I went to my mother-in-law’s to get my children, and my 14 month old screamed when I held him. He wanted nothing to do with me. I had to call my husband to come and get him. I expected it, but it still broke my heart. He wouldn’t come near me for the first day or so, which I also expected, and then he wouldn’t let go of me. He still gets terribly upset when I leave to do an errand, so we’re working on separation anxiety all over again. Our second daughter, who was 6, had a fever before we came home. She had to be really brave, too, because she couldn’t come home from Grandma’s and Grandpa’s until Thurs. It was so good to finally have our whole family together. It had been 8 days.


Later that month, I read the surgeons’ reports about the surgery. It made me queasy with fear to realize again how close this was, and I read a few details that I hadn’t heard before- like how the lead missed a major artery by less than .5 cm. I have copies of the x-rays, and can see how it all went, but still can’t quite wrap my mind around it all sometimes.


                We go back for Rose’s clinic visits every 6 months, where they interrogate her pacemaker by putting a magnet over it. She is 11 now, and it still makes her body jump like the giant hiccups – just like it did after her surgery. Every time we walk up to the front of the hospital, we slow our steps just a bit. I can’t help but remember how life changed there, and have to fight off a surge of conflicting emotions. I am so grateful that we found her CHD before something tragic happened, like so many of the athletes that collapse while playing high school sports, but there is always a surge of grief for what we lost- what Rose lost- a normal childhood.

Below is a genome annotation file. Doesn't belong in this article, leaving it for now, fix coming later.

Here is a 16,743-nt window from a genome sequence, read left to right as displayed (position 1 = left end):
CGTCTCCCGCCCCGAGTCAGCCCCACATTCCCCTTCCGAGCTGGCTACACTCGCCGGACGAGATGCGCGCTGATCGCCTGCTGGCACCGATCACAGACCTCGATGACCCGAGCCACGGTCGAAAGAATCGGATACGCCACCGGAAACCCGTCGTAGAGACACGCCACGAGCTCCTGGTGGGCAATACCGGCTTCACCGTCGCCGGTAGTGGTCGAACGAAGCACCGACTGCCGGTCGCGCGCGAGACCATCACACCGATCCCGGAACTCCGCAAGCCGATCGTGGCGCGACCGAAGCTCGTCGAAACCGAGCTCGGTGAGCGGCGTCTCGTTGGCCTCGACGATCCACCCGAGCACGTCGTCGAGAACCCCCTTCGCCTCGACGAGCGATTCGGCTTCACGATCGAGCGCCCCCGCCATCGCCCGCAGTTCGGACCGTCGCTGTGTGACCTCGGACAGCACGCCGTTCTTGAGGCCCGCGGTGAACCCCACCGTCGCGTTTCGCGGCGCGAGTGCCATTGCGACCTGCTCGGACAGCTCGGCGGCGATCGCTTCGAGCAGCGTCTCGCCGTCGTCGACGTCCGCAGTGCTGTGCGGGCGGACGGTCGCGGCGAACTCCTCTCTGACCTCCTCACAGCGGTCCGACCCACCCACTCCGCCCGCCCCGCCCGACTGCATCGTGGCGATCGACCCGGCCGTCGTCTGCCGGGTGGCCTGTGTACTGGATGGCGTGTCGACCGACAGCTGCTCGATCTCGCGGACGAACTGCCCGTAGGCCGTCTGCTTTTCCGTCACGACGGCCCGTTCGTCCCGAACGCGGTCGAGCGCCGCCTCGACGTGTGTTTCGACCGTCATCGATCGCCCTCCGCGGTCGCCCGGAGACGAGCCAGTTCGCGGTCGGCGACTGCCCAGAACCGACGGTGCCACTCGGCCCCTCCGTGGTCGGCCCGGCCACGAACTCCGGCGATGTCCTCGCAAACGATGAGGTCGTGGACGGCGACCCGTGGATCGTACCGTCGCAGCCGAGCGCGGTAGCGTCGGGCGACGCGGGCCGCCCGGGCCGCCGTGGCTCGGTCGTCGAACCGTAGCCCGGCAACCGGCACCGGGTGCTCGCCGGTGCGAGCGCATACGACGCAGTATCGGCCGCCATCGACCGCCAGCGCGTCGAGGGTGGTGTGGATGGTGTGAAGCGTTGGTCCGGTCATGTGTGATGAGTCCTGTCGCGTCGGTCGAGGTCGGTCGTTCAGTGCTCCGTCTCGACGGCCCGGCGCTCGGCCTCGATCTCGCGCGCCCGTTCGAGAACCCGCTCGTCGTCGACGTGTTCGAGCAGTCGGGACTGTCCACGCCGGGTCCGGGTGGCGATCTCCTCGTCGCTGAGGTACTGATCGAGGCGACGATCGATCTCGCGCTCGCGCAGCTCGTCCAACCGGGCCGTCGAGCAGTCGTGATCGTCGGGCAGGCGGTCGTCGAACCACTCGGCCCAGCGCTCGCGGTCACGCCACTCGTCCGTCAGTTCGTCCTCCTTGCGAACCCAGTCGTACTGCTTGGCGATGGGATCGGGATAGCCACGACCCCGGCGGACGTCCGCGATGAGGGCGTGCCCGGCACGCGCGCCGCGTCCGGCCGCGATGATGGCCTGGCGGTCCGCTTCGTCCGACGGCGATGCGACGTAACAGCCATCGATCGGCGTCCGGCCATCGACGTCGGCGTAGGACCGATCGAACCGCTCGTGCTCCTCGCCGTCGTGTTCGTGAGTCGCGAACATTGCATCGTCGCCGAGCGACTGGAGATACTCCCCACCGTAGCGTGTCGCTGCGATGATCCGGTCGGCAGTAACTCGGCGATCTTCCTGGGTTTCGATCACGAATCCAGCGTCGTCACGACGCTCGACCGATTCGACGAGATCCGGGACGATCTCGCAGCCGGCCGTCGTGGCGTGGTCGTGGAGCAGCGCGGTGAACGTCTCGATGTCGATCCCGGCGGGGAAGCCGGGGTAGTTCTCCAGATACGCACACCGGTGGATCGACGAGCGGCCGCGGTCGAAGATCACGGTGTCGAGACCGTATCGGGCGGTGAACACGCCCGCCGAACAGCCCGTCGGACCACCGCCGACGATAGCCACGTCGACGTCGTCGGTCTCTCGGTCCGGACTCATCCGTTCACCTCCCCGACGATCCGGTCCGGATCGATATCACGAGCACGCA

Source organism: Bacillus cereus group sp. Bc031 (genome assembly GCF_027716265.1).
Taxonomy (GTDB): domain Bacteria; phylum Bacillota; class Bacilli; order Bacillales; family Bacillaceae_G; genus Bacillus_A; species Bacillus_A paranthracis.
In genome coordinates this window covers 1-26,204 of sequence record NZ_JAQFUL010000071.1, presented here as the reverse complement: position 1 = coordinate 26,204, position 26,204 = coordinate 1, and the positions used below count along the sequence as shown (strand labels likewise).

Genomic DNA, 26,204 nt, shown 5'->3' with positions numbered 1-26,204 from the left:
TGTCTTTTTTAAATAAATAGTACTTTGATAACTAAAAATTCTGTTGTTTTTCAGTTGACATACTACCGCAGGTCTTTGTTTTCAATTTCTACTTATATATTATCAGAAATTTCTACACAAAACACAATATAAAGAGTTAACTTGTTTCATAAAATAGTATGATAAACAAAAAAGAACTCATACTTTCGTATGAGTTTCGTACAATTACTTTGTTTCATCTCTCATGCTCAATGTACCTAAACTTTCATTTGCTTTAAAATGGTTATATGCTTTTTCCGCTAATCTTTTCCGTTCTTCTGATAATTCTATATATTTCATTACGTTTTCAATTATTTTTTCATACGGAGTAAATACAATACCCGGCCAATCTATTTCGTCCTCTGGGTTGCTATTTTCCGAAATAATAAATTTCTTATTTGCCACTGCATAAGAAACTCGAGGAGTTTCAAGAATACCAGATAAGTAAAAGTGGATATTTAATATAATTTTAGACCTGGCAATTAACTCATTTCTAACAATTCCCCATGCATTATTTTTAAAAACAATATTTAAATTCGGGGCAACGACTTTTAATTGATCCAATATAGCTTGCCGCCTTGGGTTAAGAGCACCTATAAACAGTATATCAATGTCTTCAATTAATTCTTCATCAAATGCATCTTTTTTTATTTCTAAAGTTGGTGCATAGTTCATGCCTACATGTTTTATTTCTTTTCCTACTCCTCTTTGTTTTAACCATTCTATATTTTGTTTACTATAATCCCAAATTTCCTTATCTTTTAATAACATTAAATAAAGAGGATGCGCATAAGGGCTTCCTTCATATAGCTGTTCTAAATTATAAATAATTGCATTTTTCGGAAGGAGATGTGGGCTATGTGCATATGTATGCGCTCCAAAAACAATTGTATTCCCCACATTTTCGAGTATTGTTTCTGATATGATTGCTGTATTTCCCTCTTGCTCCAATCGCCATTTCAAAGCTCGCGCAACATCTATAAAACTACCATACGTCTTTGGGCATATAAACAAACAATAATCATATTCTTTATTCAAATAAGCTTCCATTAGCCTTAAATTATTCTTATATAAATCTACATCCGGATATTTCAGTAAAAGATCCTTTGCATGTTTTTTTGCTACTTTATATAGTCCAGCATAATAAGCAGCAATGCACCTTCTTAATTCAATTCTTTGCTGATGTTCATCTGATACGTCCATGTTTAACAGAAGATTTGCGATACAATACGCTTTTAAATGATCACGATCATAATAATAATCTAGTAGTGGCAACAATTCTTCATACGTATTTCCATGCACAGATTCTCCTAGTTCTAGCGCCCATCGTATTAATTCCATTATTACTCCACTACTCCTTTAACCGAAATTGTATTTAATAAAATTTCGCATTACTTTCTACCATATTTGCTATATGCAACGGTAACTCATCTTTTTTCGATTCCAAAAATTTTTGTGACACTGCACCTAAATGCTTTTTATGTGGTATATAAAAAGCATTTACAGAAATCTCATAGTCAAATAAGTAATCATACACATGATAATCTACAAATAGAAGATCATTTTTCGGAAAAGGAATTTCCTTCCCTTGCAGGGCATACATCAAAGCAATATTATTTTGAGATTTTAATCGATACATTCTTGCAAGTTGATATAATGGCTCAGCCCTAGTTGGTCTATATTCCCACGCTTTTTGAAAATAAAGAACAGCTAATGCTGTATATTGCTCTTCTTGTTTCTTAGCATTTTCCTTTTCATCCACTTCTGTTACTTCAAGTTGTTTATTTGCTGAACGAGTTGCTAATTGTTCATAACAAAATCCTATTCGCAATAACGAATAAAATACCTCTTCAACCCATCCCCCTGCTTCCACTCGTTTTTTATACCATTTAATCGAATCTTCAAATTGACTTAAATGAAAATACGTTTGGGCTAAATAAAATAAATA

The night before Rose’s ER diagnosis, I was on the phone with my mom and told her, “I don’t know how moms with special needs children do it. I don’t think I could. I am so grateful that all my children are healthy.” Those words are haunting now. I have learned the hard way that moms with special needs children are just moms who have learned to tap into that deepest of instincts to do whatever we have to do for our children. We don’t have some sort of different instinct than other moms. We have just learned to trust it more. For years I had that nagging “paranoid” feeling that turned out to be right.